From THE BEACON
Kate Stringer, Staff Writer
Pope Benedict XVI shocked the world by announcing his resignation on Feb. 11, as the first pope to do so in 600 years. The Beacon asked Fr. Claude Pomlereau, retired UP political science professor, to weigh in on Benedict XVI’s legacy.
Q: What were the highlights of Benedict XVI’s time as pope?
A: Mostly, missed opportunities. He will be remembered for stepping down as pope. That was not a bold nor an imaginative thing to do. He watched his predecessor fumble and drool for the last ten years of his papacy, and his pride made him resign before that would happen. In the past, we didn’t watch as [a] pope fell apart. We just heard about it after they died.
Q: What has been the Holy Cross priests’ reaction to the resignation of Pope Benedict XVI?
A: I cannot speak for other Holy Cross members, brothers or priests. Those in the know expected it; some seemed mildly surprised. A few were delighted. No one was disappointed or shocked.
Q: I assume other popes in the past 600 years have felt physically unfit to continue their role. Why have other popes not made this decision before? Why now?
A: Benedict lived under a predecessor who was both mentally and physically unable to fulfill his duties in his last years. This must have motivated him to resign.
Q: What does the selection process look like? While it’s been reported that the conclave isn’t meeting until at least March 15, can we expect a new pope by Easter?
A: If they agree on a candidate, we can have a replacement by Easter. If they behave like U.S. politicians, we may go years without a new pope. That would be living proof that the church of Jesus doesn’t need a pope to be God’s people. A group of aging, old men, many of whom would be convicted in a civil court for hiding criminals among their clergy – Cardinals Mahoney and Law. They will look for someone who will reflect their narrow, rigid vision of a church.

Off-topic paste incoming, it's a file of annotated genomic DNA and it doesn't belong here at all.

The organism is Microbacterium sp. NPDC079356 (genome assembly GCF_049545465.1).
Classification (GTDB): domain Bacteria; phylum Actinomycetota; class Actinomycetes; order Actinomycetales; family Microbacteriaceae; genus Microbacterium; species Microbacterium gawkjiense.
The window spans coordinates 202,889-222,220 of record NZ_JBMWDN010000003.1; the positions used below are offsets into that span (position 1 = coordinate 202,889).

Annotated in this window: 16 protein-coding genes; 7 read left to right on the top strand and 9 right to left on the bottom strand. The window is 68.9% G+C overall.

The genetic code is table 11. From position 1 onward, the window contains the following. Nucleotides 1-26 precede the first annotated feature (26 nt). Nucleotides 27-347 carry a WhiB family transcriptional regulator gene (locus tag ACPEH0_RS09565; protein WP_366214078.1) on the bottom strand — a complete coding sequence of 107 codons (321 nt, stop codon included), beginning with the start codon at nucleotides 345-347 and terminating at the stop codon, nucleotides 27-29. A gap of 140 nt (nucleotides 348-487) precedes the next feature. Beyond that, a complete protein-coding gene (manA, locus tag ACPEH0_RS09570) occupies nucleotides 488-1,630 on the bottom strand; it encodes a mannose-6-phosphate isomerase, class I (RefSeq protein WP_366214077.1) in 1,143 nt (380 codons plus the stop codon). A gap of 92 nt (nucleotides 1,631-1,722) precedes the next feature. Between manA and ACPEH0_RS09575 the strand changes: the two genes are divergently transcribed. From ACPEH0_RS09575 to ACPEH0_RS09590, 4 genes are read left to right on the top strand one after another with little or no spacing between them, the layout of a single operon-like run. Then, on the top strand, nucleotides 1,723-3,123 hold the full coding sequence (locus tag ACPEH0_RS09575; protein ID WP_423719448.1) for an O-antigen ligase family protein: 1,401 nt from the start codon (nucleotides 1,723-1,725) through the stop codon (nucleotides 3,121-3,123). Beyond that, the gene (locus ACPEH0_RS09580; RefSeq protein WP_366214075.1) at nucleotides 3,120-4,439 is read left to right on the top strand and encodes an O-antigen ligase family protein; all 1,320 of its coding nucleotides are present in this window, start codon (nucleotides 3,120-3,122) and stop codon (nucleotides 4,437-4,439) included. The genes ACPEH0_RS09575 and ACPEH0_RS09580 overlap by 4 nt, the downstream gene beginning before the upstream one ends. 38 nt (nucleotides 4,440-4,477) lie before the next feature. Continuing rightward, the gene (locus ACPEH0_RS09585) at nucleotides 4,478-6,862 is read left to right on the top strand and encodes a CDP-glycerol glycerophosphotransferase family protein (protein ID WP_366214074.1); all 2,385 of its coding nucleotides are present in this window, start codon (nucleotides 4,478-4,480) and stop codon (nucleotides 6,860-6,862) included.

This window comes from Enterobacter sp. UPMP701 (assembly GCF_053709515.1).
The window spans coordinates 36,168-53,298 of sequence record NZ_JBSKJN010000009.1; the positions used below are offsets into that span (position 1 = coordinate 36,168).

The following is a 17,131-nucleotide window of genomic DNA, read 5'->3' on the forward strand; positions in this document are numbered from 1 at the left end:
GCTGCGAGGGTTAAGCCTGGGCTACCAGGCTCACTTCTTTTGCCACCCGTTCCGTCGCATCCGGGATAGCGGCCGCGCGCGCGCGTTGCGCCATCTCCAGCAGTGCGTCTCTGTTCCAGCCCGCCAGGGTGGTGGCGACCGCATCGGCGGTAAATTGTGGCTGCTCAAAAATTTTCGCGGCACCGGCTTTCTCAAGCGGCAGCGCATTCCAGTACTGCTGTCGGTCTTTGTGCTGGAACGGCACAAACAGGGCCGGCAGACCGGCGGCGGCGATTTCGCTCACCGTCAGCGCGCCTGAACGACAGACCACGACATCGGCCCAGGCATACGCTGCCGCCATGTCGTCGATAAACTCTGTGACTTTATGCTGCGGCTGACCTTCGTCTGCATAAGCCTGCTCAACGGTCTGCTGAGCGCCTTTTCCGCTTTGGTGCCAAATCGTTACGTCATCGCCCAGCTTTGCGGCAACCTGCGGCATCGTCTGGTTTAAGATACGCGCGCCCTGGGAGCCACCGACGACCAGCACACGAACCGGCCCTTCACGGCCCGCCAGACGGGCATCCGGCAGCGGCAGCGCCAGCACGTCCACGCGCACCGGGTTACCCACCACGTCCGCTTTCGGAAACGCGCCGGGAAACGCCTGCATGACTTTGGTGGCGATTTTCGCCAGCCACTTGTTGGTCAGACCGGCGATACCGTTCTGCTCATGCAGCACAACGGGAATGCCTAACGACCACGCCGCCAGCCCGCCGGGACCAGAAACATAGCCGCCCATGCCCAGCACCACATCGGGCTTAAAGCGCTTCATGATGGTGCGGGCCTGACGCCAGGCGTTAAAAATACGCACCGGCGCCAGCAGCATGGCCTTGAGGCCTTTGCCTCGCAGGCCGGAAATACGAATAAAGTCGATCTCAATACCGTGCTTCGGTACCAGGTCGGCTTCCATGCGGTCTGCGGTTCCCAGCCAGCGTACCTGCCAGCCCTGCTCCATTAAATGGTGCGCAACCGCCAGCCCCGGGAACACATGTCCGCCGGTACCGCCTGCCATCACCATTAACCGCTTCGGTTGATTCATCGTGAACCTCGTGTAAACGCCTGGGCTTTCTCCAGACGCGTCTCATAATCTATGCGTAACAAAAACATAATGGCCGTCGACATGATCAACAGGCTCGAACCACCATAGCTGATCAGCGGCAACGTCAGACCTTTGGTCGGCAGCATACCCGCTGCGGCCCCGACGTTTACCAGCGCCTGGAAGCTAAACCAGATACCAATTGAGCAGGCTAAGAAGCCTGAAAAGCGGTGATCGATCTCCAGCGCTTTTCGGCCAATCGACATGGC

Q: How can the selection of a new pope impact the lives of college students?
A: The Pope, in his Vatican citadel, is a thousand times removed from the lives of the average student. Nonetheless, he is an outstanding writer of religious books. Do you think many students have read his latest book, “Jesus of Nazareth. The Infancy Narratives?”
Q: Are there speculations about where the new pope will come from? Do you think there’s a chance it could be a non-European country?
A: Of course speculations abound. My own experience tells me that here are a few Asian, African, and Latin American cardinals – where the largest Catholic countries are found. Africans will block Latin Americans, Latin Americans will block Africans, and African and Asians will block Americans – or will try to. Enter the 28 Italian cardinals – more than Africans, Americans and Asians. We’ll see. Miracles happen.
Q: Do you think this will start a trend for popes stepping down when they feel they can’t continue?
A: Power corrupts, and absolute power corrupts absolutely (Lord Acton). Benedict had a lot of power, but didn’t know how to wield it. Rev. Marcial Macias, founder of Legionnaries of Christ was a serial rapist. He should have been turned over to a civil court. Instead, he was quietly sent to a monastery. Benedict claims that he wanted to do this sooner…but did not. A wise person does at once what a fool does at last. Both do the same thing but at different times (said Lord Acton, again).
Q: What sort of challenges does the new pope face once selected?
A: To restart the theological and ecclesiastical reforms suggested by the Second Vatican Council.